Scope of the project
As part of the conception phase, an integrated energy district concept is being developed that takes into account energy-related, socio-economic and urban design issues and requirements to an equal extent. Following an application by the Ludwigsburg local authority in 2006, the housing estates have been included in the joint federal and state government programme, “Socially Integrative City”, for urban districts with particular redevelopment requirements. In addition to innovative energy-based solutions, this is why socio-economic issues also play a substantial role in the concept development. On the one hand, the major urban redevelopment offers an opportunity to stabilise the existing social structure through the targeted settlement of new residential groups and to generate ownership. On the other hand, the provision of a differentiated range of homes should prevent segregation tendencies. For this purpose a socio-economic assessment is being conducted and a district marketing concept developed. The results provide the basis for the implementation strategy in the second phase from 2013.
- Development and implementation of system-integrated measures for the efficient management of the urban development area
- Specification of the infrastructure for linking the supply and demand (monitoring system, intelligent meters for recording data and remote access, power electronics for the grid integration, electrical/thermal storage system, etc.)
- Analysis of the supply and demand structure and optimisation of the temporal and spatial matching of the supply and demand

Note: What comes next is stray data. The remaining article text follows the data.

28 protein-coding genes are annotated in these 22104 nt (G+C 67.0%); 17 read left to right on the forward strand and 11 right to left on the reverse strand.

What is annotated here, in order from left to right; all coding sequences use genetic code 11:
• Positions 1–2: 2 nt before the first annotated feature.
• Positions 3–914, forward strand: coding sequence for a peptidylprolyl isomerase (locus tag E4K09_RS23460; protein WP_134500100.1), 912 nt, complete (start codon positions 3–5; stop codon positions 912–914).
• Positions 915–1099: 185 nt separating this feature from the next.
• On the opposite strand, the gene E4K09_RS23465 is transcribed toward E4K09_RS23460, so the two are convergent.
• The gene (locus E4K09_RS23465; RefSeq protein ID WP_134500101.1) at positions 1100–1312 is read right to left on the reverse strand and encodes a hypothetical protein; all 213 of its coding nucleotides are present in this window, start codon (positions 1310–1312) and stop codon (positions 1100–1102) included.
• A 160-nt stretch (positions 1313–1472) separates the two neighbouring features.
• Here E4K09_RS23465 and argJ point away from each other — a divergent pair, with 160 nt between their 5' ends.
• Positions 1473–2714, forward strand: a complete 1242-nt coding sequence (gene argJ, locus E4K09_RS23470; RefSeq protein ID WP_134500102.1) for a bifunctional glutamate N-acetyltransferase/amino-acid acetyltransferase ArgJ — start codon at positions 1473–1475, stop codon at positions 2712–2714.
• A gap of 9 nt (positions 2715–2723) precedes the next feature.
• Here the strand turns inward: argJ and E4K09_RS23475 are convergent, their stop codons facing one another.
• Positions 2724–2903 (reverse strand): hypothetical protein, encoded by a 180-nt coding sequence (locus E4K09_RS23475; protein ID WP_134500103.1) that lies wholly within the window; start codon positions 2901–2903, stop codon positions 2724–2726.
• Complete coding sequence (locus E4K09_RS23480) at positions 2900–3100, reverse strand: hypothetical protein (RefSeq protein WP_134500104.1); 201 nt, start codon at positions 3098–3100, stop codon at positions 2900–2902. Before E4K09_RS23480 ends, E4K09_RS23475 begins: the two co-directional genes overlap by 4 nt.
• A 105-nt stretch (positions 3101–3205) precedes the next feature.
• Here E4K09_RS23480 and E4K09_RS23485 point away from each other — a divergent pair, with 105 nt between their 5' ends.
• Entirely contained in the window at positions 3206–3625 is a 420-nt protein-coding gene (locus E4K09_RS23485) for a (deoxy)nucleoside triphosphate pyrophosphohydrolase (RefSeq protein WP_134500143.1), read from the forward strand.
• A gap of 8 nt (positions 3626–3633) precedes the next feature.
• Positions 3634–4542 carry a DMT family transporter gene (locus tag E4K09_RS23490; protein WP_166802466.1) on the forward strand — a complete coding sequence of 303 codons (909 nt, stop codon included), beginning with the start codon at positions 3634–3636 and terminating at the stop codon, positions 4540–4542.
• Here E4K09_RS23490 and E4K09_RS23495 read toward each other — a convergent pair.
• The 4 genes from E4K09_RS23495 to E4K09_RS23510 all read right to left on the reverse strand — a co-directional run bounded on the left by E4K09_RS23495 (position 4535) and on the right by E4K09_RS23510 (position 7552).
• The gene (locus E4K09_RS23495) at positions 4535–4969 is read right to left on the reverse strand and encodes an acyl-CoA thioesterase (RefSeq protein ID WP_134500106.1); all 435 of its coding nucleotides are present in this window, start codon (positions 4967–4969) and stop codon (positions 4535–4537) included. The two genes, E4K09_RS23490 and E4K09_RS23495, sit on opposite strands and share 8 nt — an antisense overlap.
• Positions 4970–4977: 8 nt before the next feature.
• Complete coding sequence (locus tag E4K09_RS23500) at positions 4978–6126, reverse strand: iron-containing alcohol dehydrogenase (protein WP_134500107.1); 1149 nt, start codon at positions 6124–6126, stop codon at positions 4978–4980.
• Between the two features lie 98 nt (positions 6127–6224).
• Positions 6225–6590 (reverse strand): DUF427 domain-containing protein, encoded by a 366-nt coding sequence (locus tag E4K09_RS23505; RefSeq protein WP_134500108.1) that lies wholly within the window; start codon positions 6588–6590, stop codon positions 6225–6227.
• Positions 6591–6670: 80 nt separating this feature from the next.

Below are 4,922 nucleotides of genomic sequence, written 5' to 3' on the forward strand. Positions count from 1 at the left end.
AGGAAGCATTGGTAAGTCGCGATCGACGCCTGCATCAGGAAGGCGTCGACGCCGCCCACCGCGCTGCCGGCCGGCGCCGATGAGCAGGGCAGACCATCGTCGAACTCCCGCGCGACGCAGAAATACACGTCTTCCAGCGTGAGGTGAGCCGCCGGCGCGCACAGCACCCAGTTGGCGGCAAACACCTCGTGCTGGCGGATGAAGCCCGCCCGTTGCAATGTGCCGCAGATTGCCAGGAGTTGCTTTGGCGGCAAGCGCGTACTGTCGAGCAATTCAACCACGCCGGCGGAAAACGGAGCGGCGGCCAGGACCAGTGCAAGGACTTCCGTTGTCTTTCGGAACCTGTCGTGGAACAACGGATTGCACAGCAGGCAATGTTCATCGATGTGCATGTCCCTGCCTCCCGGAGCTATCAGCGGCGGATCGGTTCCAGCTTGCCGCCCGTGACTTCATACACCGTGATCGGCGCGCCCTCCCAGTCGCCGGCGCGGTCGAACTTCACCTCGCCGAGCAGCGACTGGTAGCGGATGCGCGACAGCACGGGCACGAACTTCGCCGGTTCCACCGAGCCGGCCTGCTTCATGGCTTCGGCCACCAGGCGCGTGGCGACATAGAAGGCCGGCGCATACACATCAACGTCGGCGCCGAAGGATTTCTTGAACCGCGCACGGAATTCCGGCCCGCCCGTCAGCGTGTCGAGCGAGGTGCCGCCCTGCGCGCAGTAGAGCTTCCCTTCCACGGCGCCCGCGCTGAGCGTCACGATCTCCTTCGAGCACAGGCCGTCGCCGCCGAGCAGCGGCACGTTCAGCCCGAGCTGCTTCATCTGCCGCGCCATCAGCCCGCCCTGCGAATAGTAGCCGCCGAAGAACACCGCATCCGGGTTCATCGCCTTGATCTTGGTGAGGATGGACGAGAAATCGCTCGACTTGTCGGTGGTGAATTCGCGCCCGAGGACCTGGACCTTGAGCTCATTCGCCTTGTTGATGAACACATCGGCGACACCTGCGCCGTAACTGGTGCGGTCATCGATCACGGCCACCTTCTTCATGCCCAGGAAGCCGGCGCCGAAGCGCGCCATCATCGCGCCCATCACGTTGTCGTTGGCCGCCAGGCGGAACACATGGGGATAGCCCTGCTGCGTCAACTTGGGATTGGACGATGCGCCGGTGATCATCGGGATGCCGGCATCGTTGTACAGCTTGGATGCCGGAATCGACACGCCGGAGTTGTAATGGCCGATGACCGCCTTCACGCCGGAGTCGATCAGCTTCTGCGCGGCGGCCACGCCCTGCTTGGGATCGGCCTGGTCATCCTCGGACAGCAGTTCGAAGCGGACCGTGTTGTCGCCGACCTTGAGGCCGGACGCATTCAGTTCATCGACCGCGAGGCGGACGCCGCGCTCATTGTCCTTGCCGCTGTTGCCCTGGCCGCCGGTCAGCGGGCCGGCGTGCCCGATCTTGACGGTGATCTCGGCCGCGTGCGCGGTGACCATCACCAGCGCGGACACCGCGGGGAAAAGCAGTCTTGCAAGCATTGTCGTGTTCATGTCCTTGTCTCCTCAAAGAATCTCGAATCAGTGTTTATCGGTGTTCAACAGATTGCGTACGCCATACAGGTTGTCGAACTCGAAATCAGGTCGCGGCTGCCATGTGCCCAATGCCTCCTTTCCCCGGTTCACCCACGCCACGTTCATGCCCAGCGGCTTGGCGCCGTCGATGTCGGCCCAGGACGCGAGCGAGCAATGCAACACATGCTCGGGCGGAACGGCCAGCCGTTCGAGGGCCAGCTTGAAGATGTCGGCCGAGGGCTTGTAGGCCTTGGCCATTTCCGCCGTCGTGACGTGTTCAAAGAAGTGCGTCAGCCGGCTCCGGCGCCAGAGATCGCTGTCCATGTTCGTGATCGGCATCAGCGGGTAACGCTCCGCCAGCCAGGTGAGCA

- Development of optimisation strategies in power plant, building and energy management systems (EMS)
- By jointly investigating both a new-build area and an existing district, synergies are created that enable the post-war housing estate in need of refurbishment to benefit from the innovative measures in the new-build area.
Conception, Work programme (before-after)
The focus of the project is on developing technically innovative measures involving local heating and LowEx technology for new-build schemes and refurbished existing buildings with different building types. The following overall measures are planned:
- Before: The officers’ apartments in Sonnenberg were heated with fossil fuels.
- After: Model area for the future: LowEx sub-grid for the passive house residential estate with energy-plus ambitions in Sonnenberg Southwest.
- Before: The Grünbühl housing estate was heated decentrally with fossil fuels and the building energy standard is poor.
- After: Expansion of the local heating network, urban redevelopment and social stabilisation in the Grünbühl district.
- Exemplary refurbishment of an historic school building with a sports hall and swimming pool to become an energy-plus building in Grünbühl. Renewable local heating micro-network with decentralised solar energy injection as a basis point for the Grünbühl grid expansion.
- Before: High cooling requirement for the commercial enterprises with high CO2 emissions as a result of heating with fossil fuels.
- After: Low-Ex concept with geothermal recooling and heat source for heat pumps for commercial enterprises including Aldi, the Theo Lorch Workshops and a gardening centre in Grünbühl.
- Smart metering in the electricity + heat sectors, intelligent load management monitoring is planned.
|Total area with energy requirement||112.000,00||m²|
|Final energy requirement (heat)||119,00||kWh/m²|
|Primary energy requirement (heat)||126,50||kWh/m²|